Development describes the process of bringing something to a new stage, including changes in quantity and quality. It also encompasses creating conditions for continuing growth and progress. Development is generally considered to be good change, although it must always be balanced with the need for environmental sustainability.
There are many different perspectives on what constitutes developmental processes and the conditions that foster them. For example, some theorists such as Piaget and Erikson assume that all people go through a series of developmental challenges or “crises” at particular times during their lives. These are sometimes called psychosocial crises. Other theorists, such as those who endorse lifespan or ecological systems approaches, think that human development can take on a variety of patterns and pathways depending on specific cultural, historical, and societal contexts.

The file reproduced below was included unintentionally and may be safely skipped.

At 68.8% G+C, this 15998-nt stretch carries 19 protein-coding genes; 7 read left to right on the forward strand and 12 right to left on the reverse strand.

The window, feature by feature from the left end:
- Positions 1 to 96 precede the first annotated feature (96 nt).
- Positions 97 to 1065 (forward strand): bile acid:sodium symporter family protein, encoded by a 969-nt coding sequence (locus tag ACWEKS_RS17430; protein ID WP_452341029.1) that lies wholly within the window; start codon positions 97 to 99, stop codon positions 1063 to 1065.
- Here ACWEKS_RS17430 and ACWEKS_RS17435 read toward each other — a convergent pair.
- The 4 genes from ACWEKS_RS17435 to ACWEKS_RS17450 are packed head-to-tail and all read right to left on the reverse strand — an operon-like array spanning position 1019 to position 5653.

Generally, to be considered a developed country, a nation must achieve a high level of economic progress. A common way to measure economic development is to calculate the Gross National Income (GNI) per capita. This is a measure of the total value of goods and services produced in a country divided by its population.
Other definitions of development include the improvement of a person’s quality of life, and sustainable development, which is the concept of providing for the human needs of all in ways that are environmentally sound. The goal of development is to improve the living standards of everyone around the world, but this cannot happen if the environment is degraded.